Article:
Josh James

Reporter / Webmaster

Josh James fell in love with college radio at Western Kentucky University's student station, New Rock 92 (now Revolution 91.7). After working as a DJ and program director, he knew he wanted to come home to Lexington and try his hand in public radio.

In 2003, he joined WUKY as a part-time reporter and weekend announcer. He's earned numerous awards from the Kentucky Associated Press, including Best Radio Reporter in 2014 and 2016. An avid music fan raised on British Invasion rock, Josh also enjoyed a stint in the programming department, hosting WUKY's Rock & Roots from 11-1 pm weekdays. He currently serves as a station reporter and webmaster.

When he's off duty, Josh enjoys songwriting, philosophy, and watching bad horror movies with his cat, Rufus.

Ways to Connect

Josh James / WUKY

U.S. Attorney General Jeff Sessions traveled to the Bluegrass Thursday to meet with families of overdose victims. The country’s top lawyer said it’s time to toughen penalties for sellers of the synthetic opioid fentanyl.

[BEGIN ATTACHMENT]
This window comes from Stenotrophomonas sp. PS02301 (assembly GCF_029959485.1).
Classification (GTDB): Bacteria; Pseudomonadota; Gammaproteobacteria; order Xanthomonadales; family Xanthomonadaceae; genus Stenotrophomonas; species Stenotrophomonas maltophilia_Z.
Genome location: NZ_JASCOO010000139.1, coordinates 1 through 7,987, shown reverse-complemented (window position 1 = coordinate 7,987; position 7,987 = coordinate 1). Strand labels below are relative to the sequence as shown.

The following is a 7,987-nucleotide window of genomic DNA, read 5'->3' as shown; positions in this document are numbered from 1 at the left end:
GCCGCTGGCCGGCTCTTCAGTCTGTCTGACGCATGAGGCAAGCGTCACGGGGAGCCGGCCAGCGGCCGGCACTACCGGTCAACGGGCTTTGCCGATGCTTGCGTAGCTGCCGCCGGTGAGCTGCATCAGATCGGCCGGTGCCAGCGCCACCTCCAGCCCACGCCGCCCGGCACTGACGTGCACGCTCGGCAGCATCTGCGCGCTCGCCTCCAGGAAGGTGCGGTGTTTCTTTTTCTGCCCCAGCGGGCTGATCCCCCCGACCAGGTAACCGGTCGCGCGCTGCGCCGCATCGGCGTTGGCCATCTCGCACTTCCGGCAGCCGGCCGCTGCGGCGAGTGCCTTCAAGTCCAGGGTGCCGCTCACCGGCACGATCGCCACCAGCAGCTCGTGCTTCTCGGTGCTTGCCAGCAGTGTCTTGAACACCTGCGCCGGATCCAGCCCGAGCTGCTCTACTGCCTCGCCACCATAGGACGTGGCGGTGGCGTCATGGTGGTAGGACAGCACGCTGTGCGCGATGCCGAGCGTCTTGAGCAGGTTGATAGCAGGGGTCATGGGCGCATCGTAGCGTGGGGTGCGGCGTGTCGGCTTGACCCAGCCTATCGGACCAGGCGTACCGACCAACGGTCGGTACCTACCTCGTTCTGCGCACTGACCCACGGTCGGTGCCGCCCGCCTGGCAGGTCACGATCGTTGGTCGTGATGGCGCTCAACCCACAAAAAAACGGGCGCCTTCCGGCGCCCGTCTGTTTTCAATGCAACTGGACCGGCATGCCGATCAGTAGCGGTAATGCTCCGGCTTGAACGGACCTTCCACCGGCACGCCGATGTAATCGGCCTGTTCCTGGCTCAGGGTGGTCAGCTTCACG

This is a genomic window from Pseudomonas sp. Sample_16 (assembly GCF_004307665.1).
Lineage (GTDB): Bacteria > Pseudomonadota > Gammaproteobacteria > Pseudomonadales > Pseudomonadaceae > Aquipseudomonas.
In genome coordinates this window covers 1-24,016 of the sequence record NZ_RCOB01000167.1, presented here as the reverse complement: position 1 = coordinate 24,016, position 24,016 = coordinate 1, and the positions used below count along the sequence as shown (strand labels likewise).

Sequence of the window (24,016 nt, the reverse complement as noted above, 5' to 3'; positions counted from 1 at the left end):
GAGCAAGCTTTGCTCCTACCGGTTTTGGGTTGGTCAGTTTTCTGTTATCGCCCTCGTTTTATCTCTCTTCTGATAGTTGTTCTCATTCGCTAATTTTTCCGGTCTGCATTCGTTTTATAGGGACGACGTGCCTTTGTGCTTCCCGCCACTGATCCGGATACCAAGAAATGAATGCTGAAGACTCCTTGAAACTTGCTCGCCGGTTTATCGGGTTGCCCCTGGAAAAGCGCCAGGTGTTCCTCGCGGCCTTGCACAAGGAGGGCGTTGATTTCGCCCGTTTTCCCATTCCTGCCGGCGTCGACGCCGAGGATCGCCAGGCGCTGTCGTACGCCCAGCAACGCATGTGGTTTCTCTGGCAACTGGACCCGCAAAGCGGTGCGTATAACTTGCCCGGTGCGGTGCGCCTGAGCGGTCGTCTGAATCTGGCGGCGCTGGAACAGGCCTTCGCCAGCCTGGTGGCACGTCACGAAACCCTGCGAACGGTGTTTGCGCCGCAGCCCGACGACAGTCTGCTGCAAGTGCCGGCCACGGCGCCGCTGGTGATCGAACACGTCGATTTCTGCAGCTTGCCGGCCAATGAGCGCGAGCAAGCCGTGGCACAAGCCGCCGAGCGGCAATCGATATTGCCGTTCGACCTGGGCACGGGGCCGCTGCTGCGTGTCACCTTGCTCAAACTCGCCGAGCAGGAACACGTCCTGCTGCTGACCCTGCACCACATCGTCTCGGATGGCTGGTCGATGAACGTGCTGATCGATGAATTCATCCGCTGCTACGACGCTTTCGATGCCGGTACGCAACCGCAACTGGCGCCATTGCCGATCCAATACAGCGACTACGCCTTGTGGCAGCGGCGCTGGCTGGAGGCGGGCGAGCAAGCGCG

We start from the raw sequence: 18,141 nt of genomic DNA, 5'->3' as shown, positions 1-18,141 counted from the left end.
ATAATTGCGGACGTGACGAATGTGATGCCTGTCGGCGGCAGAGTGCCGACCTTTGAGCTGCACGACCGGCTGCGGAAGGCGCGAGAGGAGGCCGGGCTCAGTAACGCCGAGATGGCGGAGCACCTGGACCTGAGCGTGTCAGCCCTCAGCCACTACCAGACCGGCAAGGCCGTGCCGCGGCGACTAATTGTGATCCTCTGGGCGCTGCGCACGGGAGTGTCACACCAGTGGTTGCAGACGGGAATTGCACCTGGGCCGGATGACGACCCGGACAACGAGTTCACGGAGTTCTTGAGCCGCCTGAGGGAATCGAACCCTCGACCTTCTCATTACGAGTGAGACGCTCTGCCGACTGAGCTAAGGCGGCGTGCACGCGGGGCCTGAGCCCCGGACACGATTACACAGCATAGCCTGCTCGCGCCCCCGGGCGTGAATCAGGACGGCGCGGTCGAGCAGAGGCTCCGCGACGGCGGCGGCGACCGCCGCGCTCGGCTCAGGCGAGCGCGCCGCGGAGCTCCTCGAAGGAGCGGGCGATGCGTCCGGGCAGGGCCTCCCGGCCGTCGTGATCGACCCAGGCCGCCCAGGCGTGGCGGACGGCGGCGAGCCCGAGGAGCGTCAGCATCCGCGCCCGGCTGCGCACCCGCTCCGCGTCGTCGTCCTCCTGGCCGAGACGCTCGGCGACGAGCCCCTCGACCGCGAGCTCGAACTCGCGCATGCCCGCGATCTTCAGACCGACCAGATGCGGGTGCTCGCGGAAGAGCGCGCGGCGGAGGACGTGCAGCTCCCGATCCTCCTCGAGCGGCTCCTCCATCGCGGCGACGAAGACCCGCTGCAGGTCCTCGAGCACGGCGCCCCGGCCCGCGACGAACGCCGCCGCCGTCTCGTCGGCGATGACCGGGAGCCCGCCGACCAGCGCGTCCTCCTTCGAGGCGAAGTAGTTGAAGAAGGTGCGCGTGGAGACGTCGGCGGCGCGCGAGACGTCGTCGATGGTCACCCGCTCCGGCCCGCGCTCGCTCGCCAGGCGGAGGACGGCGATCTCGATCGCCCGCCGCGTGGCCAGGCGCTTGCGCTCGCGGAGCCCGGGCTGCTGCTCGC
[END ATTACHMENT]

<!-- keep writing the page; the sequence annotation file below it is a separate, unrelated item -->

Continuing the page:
AP Photo/Toby Talbot

A controversial measure affecting the rate utility companies must pay solar customers for their excess energy passed the Kentucky House Wednesday.

AP Photo/Josh Edelson

College campuses in Kentucky would be subject to new free speech rules under legislation approved by a Senate committee Thursday.

AP Photo/Damian Dovarganes

A medical marijuana bill won its first hearing during the 2018 Kentucky General Assembly.

Josh James / WUKY

The first hearing on a pension reform bill in Frankfort drew a hostile response from teachers and other state employees Wednesday.

AP Photo/Toby Talbot, File

Kentucky’s top lawyer is pressing for passage of new protections for utility customers.

Author Aimee Zaring discusses her recent book Flavors From Home which was recently reissued in paperback by University Press of Kentucky.

Josh James / WUKY

The annual Kentucky Fairness Rally brought together LGBTQ advocates, lawmakers, and supporters in the Capitol rotunda Wednesday.

Josh James / WUKY

A bill capping the amount of money the attorney general’s office can pay outside attorneys hired to help fight major cases against well-funded corporations passed the Kentucky House Thursday.

Josh James / WUKY

With the Kentucky Supreme Court set to weigh in on the discrimination case against Lexington t-shirt maker Hands On Originals, gay rights advocates are preparing a ruling that could force communities to rethink how fairness ordinances are interpreted.